Struggling Soldiers Targeted for Lawsuits in Which They Can't Defend Themselves

USA DiscountersTaking advantage of people is totally uncool. Taking advantage of people who work every day fighting for your freedom to take advantage of them is even worse. Yet that seems to be what's happening with at least three stores who sell overpriced goods to service members on credit, and then take them to court when they can't pay.

The tricky part is, thanks to a loophole in the law, stores like USA Discounters, Freedom Furniture and Electronics, and Military Credit Services, can file the suit in the Virginia courts, regardless of where the military member is stationed. So basically they have no way to defend themselves in court.


These stores lure in young service members just starting out in life with their promise not to deny credit to military personnel. What they don't tell these folks is that a lot of their products are extremely overpriced. One website reported that "an iPad Mini, for example, last year sold at USA Discounters for $699 when Apple's retail price was $329."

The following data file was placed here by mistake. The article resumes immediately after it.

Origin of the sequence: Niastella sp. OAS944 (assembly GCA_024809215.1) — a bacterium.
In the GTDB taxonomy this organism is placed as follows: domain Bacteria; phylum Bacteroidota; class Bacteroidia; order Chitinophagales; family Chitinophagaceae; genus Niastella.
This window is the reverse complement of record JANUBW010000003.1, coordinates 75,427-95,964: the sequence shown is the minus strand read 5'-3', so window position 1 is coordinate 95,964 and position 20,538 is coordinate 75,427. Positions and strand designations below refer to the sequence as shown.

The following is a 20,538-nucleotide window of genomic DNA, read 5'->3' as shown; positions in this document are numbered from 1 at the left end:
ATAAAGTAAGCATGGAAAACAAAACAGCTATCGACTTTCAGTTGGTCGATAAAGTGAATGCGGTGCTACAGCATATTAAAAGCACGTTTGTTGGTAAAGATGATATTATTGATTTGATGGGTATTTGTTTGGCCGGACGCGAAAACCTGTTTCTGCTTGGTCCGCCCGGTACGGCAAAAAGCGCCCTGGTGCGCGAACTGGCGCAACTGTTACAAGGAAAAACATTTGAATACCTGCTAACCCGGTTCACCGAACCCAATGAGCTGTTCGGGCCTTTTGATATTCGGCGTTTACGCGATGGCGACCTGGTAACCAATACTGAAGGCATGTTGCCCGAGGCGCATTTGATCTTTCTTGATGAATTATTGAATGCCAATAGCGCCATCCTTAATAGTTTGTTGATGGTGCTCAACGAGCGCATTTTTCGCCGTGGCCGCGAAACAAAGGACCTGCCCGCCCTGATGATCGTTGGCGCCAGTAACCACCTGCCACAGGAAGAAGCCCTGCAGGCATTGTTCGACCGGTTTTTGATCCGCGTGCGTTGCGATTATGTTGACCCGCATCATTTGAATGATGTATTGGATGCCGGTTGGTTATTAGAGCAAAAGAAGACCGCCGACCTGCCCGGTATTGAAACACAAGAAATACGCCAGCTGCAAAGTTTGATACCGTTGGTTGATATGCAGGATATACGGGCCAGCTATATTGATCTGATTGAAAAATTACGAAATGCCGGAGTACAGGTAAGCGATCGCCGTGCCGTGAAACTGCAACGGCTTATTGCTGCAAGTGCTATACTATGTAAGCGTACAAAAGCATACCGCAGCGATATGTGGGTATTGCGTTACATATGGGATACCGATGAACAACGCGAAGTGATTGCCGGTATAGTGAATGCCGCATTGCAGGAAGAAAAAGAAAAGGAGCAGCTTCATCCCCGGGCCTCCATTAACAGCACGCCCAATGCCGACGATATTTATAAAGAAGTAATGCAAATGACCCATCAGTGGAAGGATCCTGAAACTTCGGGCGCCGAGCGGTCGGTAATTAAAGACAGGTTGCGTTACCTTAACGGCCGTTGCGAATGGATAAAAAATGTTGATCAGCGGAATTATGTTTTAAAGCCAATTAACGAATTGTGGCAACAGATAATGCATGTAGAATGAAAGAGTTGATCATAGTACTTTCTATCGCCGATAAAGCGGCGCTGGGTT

Another example was Army Pvt. Jeramie Mays, who bought a $650 laptop for $1,799, plus $458 in add-ons. Over the course of a two-year contract, Mays would've spent almost $3,000 on the computer!

Unfortunately, Mays' laptop broke while he was serving overseas in Iraq, and he stopped making payments. So the company sued him in Virginia, while he was still stationed abroad, where he had no way of representing himself. Here's what happened:

USA Discounters brought suit against him while he was in Germany. After winning a judgment, he said, the company sought to seize both his pay and funds in his credit union account. The action froze his account for several weeks, Mays said.

Mays, currently based at Joint Base Lewis-McChord in Washington state, said that for most of last January, he could not withdraw funds. "Trying to take care of two kids and my mother and myself on nothing doesn't help," he said. Around the same time, he finally filed for bankruptcy. His debt with USA Discounters was discharged last March, protecting any assets from seizure.

Of course these companies say they have a right to be paid, and they do. But the whole business is incredibly shady, what with the overpriced wares, the alleged pressure to buy more than they came in for, the excitement of credit approval ... it just seems like some of these people are getting set up to be screwed over.

Do you think these soldiers are being taken advantage of?


Image via Mike Kalasnik/Flickr

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